Dating app Tinder is currently at the heart of an ongoing legal feud in Toronto, as two parties argue over their share in the incubator where Tinder was built.
The founders of VC fund Toronto’s Extreme Venture Partners had a stake in Xtreme Labs, which had a joint venture with IAC called Hatch Labs – the incubator out of which Tinder was born.
And in the suit, filed last November, the three founders of the VC fund have said they were “conspired against” to sell their part in Xtreme Labs, according to the Globe and Mail.
The claimants, Ravinder Sharma, Imran Bashir and Kenneth Teslia have filed to receive more than $200m in damages.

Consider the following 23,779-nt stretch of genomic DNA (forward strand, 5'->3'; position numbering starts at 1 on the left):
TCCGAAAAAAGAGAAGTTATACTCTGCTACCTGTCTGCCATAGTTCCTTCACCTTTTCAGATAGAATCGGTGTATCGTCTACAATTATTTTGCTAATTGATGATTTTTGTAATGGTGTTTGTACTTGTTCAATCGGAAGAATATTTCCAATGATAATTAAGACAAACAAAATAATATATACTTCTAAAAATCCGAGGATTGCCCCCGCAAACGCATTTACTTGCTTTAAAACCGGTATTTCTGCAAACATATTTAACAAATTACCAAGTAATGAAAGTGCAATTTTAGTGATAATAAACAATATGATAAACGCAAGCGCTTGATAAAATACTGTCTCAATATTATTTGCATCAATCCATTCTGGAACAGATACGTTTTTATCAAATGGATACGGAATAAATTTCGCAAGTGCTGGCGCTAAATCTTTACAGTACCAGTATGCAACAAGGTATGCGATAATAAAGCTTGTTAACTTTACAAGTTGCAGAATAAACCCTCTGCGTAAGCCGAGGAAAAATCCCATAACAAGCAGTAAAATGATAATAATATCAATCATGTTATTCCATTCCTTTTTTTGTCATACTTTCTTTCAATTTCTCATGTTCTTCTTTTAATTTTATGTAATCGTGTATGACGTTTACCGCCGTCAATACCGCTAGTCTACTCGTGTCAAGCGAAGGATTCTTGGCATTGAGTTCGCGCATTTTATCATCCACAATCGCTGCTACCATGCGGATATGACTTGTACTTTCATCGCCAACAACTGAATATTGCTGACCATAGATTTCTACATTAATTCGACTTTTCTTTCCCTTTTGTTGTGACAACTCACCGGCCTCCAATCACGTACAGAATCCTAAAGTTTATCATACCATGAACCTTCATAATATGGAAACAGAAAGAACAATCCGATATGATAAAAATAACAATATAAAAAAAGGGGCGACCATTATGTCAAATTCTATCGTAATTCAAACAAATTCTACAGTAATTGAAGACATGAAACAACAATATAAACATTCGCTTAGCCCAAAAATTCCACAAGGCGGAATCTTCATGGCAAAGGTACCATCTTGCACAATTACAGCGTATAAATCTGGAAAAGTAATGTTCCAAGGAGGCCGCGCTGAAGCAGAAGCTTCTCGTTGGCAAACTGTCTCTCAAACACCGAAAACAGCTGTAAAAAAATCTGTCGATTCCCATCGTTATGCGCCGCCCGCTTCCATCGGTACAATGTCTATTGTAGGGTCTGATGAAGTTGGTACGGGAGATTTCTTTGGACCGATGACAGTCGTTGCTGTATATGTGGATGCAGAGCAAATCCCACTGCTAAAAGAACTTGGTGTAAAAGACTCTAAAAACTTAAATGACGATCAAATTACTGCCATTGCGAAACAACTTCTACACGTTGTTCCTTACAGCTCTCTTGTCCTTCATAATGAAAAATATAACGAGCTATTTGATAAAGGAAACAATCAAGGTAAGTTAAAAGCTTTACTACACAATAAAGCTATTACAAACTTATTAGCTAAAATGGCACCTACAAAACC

Court documents say that in 2012, the Extreme Venture Fund were given $10m for their stake in Xtreme Labs.
However Varma and Madra kept their shares, worth $8m, and went on to sell the shares and stake in Tinder for $55m.
The claimants say that the two founders conspired to conceal the existence of, and interest in, the dating app Tinder.
Varma and Madra however say that this is untrue, and the dating app hadn’t even built yet by the time the initial sale was agreed upon.
They say that Tinder was launched in August 2012, which was months after negotiations about the Xtreme Labs deal had ended.
The defendants and founders of Xtreme Labs – Amar Varma and Sundeep Madra – said the claim is an attempt to “rewrite history”.
Their statement of defence reads: “The Plaintiffs seek to re-write history because Tinder ultimately achieved commercial success.
“Its future success was unforeseen and unforeseeable, and it did not achieve success for years thereafter.”